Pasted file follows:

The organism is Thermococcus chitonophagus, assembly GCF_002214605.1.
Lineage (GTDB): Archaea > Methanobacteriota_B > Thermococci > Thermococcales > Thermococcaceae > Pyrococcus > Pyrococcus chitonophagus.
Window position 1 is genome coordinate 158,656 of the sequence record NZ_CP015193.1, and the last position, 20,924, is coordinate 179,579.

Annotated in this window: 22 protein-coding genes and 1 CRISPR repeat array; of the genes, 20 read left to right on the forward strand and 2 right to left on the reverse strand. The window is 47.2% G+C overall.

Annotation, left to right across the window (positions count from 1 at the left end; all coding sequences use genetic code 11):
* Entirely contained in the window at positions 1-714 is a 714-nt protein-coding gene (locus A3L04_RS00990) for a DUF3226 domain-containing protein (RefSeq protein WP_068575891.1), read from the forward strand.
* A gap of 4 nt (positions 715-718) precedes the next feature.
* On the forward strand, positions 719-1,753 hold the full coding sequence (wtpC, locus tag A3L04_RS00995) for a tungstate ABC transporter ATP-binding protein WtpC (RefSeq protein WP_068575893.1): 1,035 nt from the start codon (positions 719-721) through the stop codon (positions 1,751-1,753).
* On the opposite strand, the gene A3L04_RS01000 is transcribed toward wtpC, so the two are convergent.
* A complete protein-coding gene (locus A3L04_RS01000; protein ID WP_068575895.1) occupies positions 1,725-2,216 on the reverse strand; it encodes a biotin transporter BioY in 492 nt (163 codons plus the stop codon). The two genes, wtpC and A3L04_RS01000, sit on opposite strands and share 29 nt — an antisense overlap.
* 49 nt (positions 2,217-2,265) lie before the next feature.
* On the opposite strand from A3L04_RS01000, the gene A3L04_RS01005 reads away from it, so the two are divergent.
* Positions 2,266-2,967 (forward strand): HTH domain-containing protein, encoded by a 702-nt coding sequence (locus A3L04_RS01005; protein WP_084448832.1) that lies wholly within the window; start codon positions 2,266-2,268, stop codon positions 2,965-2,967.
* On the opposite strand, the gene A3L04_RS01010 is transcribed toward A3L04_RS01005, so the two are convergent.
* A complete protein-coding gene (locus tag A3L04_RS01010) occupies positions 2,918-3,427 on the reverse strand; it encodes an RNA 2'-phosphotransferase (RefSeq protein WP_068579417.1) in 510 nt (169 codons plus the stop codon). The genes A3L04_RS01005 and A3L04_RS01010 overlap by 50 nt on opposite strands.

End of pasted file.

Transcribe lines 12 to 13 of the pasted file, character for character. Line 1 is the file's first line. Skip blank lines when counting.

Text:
* On the opposite strand from A3L04_RS01000, the gene A3L04_RS01005 reads away from it, so the two are divergent.
* Positions 2,266-2,967 (forward strand): HTH domain-containing protein, encoded by a 702-nt coding sequence (locus A3L04_RS01005; protein WP_084448832.1) that lies wholly within the window; start codon positions 2,266-2,268, stop codon positions 2,965-2,967.